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Incision and Drainage

WHAT YOU NEED TO KNOW:

What do I need to know about incision and drainage?

Incision and drainage is a procedure to drain a pocket of fluid, such as pus or blood.

How do I prepare for incision and drainage?

  • Arrange to have someone drive you home after the procedure.
  • Tell your healthcare provider about all medicines you currently take. He or she will tell you if you need to stop taking any medicine before the procedure, and when to stop.
  • Tell your provider about all your allergies. Tell him or her if you had an allergic reaction to local anesthesia or antibiotics.
  • You may need blood tests, an ultrasound, a CT scan, or an MRI. Tell your provider if you had an allergic reaction to contrast liquid. Do not enter the MRI room with anything metal. Metal can cause serious damage. Tell your provider if you have any metal in or on your body.
  • Your provider will tell you if you need to stop eating or drinking before the procedure, and when to stop.

What will happen during incision and drainage?

Your healthcare provider will give you medicine to numb the area so you do not feel pain during the procedure. He or she will make an incision in your skin above the pocket of fluid. Your healthcare provider will drain the fluid and clean out the area with gauze or a cotton swab. Your wound may be packed loosely with gauze to keep it open so it can continue to drain as it heals. A bandage will be placed over your wound to absorb the drainage.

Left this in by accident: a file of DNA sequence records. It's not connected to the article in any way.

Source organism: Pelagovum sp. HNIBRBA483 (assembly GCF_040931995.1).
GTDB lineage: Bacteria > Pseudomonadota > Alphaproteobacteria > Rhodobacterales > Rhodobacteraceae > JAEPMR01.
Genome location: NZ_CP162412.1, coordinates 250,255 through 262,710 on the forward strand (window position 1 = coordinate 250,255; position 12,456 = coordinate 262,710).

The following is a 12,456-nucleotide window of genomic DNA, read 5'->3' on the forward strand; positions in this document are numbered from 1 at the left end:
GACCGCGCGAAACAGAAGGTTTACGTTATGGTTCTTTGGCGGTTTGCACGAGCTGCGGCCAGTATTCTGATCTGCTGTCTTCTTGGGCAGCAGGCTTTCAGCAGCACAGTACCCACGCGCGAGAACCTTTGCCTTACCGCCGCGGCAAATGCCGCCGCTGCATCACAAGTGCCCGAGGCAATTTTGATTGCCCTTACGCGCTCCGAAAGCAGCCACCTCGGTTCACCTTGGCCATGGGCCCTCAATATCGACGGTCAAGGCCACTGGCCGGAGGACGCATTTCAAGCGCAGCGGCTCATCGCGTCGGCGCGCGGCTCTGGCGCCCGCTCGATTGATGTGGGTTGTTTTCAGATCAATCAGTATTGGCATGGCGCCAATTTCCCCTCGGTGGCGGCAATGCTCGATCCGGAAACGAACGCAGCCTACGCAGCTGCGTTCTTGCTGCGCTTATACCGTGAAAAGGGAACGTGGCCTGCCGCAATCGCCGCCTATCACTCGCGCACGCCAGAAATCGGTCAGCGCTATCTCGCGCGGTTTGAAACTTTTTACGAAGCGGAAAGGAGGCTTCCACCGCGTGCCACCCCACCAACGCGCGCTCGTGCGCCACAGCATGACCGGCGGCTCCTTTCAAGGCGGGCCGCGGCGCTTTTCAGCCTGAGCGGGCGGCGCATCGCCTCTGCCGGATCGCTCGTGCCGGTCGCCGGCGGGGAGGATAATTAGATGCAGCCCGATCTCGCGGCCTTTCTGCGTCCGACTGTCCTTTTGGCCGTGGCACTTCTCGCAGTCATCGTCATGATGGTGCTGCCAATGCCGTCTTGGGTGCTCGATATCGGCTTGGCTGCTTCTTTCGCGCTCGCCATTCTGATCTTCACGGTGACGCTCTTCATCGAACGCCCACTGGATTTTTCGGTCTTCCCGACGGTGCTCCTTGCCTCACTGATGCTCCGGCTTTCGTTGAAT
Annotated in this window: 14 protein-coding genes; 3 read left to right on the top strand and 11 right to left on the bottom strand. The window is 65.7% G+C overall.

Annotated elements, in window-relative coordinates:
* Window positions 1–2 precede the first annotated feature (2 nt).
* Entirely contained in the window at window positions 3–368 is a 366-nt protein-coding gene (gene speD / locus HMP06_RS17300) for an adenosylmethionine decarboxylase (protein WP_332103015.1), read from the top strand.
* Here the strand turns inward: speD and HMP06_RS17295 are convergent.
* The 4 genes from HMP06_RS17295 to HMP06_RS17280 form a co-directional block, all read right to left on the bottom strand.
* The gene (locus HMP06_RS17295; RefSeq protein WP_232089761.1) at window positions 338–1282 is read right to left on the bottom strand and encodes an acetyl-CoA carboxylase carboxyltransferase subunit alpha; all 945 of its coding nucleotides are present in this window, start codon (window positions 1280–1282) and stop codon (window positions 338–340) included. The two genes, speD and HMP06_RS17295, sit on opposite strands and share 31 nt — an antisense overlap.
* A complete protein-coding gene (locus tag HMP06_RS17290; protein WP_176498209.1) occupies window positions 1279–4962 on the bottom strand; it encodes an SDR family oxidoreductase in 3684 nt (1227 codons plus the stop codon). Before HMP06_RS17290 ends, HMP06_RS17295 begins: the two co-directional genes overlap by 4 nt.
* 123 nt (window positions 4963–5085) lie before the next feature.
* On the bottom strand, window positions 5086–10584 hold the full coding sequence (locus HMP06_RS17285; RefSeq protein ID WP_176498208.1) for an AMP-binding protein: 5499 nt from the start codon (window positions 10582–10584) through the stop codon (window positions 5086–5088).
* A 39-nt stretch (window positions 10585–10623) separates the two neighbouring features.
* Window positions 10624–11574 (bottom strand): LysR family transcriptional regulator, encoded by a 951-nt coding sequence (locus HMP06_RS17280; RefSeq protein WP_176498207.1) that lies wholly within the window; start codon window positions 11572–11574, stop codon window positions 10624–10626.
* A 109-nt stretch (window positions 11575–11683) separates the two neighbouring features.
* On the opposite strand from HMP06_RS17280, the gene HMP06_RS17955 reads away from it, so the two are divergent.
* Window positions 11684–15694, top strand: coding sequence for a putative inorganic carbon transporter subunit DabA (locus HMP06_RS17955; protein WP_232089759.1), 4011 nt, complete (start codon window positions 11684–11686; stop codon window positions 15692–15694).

What should I expect after incision and drainage?

Healthcare providers will monitor you closely for any problems. Do not get out of bed until your healthcare provider says it is okay. You may be allowed to go home when a healthcare provider sees that you are okay.

What are the risks of incision and drainage?

You may have pain or bleeding at the site of the incision. You may have a scar after your wound heals. Fluid may build up again and create a pocket in the same area. You may get an infection at the site of your wound or throughout your body.

Care Agreement

You have the right to help plan your care. Learn about your health condition and how it may be treated. Discuss treatment options with your healthcare providers to decide what care you want to receive. You always have the right to refuse treatment. The above information is an educational aid only. It is not intended as medical advice for individual conditions or treatments. Talk to your doctor, nurse or pharmacist before following any medical regimen to see if it is safe and effective for you.

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Further information

Always consult your healthcare provider to ensure the information displayed on this page applies to your personal circumstances.